Leaderof the Babylonian Empire
|Wonder construction||30% chance|
|Attitude|| -1 (base)|
+1 (warmonger respect)
|Full war||100 (110% ratio near, 80% ratio far, 0% ratio adjacent)|
|Limited war||120 (100% power ratio)|
Nebuchadnezzar II is one of the leaders of the Babylonian Empire.
Nebuchadnezzar II was a ruler of the Chaldean Dynasty of Babylon. He is famous for the Hanging Gardens of Babylon, his role in the Book of Daniel, and his conquests of Judah and Jerusalem. His name in Akkadian is interpreted as "O god Nabu, preserve/defend my firstborn son".
Nebuchadnezzar was the elder son and successor of Nabopolassar, who ended Babylon's dependence on Assyria and left Nineveh in ruins. He ascended to the throne in 605 BC, when his father Nabopolassar died. After the defeats of the Cimmerians and Scythians, Nebuchadnezzar secured a lasting peace with Medians through a political marriage with Amuhia, daughter of the Median king. He then turned his gaze west, wanting to increase Babylonian influence in Syria and Judah.
However, rebellions in the states of Levant caused setbacks: Nebuchadnezzar dealt with these rebellions and captured Jerusalem. In 587 BC, another siege on Jerusalem led to the destruction of the city and its Temple, as well as the deportation of important citizens (the so called "Babylonian captivity"). Nebuchadnezzar began then a 13-year-long siege of Tyre, which ended in the Tyrians accepting Babylonian authority. After he completed his job in Phoenicia, Nebuchadnezzar began to punish the Egyptians.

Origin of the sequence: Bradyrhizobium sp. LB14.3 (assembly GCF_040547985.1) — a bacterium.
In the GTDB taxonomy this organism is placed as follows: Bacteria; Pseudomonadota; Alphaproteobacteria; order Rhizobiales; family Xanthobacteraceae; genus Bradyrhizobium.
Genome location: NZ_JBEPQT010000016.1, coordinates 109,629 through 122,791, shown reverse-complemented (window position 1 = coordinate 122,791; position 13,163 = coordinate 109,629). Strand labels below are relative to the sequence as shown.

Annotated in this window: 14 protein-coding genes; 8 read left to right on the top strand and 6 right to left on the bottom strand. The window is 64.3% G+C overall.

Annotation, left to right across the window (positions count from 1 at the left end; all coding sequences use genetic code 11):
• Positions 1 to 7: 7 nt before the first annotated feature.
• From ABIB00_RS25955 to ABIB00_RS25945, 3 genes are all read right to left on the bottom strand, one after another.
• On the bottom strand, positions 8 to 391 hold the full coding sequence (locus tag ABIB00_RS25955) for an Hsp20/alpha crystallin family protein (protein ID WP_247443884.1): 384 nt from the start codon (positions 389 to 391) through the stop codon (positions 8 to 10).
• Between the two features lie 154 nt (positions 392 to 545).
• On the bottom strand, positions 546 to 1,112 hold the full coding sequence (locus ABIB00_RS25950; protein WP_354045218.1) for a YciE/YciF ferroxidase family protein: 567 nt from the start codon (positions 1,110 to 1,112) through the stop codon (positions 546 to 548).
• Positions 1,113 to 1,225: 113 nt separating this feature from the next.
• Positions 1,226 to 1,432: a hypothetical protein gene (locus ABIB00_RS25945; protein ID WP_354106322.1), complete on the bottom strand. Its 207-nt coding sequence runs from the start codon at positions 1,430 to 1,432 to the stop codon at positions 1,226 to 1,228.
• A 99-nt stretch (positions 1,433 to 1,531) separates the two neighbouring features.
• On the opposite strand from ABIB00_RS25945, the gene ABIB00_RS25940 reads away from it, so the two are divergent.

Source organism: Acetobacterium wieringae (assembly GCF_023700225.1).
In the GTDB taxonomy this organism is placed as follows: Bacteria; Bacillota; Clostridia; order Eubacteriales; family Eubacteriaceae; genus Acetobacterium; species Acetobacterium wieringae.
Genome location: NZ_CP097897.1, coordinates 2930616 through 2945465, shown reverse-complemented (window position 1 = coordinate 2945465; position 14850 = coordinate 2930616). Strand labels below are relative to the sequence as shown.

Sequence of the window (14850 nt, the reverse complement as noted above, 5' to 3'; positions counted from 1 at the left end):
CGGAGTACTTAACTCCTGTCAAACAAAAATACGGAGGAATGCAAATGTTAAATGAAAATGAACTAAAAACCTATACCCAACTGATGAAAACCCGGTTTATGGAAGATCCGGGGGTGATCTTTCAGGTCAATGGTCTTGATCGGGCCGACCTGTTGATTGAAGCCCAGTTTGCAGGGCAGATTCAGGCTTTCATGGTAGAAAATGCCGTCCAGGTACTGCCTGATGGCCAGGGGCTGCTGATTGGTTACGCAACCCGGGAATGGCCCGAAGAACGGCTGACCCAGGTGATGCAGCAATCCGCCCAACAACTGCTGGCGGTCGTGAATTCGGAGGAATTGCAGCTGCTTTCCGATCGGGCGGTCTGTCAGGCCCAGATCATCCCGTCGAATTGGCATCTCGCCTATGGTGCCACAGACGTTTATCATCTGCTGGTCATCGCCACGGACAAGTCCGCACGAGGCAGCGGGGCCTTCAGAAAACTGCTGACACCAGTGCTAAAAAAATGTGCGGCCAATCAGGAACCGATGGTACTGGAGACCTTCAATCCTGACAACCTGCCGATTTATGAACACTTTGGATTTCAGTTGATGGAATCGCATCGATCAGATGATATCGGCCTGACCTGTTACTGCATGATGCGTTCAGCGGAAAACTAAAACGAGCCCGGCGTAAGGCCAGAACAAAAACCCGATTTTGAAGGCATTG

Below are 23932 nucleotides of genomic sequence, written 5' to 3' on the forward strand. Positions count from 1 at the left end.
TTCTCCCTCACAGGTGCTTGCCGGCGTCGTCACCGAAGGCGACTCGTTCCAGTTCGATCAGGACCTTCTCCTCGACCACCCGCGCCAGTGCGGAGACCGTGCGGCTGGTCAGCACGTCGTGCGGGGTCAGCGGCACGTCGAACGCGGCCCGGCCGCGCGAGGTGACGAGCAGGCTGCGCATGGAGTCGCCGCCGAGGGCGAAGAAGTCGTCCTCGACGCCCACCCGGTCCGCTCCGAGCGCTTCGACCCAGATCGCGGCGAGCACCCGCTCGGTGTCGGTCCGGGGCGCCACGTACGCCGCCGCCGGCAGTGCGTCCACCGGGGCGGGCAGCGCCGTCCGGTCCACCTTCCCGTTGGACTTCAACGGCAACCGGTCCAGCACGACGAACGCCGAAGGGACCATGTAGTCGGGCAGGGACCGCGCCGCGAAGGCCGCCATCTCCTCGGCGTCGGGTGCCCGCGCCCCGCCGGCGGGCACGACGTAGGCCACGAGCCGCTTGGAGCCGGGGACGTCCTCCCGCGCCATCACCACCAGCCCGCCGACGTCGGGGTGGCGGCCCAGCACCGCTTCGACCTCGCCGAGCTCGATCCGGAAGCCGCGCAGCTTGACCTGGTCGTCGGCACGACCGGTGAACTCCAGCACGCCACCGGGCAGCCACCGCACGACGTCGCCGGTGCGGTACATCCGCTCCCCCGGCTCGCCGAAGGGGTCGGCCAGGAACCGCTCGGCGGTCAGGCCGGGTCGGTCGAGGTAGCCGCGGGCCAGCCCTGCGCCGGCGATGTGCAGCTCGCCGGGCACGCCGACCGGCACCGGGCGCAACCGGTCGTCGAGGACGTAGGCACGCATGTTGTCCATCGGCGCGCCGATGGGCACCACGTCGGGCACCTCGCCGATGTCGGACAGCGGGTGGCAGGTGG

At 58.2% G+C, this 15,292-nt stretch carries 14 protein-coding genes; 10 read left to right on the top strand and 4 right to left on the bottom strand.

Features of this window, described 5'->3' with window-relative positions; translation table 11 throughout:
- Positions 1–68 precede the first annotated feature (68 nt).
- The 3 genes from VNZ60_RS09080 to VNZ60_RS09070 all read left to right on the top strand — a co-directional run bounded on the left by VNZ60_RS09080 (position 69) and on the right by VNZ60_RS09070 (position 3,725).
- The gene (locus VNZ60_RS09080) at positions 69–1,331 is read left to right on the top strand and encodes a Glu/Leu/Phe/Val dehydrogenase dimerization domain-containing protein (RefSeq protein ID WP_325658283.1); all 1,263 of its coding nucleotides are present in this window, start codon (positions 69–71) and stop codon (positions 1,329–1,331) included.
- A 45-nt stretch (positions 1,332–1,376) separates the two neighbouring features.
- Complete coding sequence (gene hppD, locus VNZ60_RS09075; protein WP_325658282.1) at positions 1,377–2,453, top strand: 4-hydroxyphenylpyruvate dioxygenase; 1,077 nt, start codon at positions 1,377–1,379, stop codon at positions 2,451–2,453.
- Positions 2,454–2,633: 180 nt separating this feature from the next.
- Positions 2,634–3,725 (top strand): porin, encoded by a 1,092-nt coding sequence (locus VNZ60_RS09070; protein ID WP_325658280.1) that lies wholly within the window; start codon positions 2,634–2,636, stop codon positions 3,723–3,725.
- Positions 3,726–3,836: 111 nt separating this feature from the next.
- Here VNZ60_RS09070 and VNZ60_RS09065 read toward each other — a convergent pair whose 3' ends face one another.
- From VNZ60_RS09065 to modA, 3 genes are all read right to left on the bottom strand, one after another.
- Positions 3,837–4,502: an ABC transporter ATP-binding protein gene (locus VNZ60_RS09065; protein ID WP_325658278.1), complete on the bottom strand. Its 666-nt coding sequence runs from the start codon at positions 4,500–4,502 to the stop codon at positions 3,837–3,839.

Nebuchadnezzar was not only proud of his victories, but of his buildings too. Babylon was greatly devastated by the Assyrian kings Sennacherib and Ashurbanipal, and Nebuchadnezzar wanted to make Babylon one of the world's wonders: old temples were restored, edifices erected to many gods, completion of the palace, and more. He did so much work, that there wasn't a place in all of Babylon where one wouldn't find his name, or a trace of his greatness. He eventually built the Hanging Gardens, to remind his wife Amytis of her homeland in Media, and the Ishtar Gate.
Nebuchadnezzar, in the second year of his reign, had dreams to erect a large image of himself, made of various materials. When three Jews refused to take part in the building of one of these images, Nebuchadnezzar made them thrown into a furnace. After that episode, according to the Bible, he was punished by God, who made him insane and live in the wild for seven years, after which his sanity and position were restored. Some scholar suggest that these stories are a mix of Nebuchadnezzar's and Nabonidus', the last king of Babylon, episodes. After his death in 562 BC, he was succeeded by his son Amel-Marduk.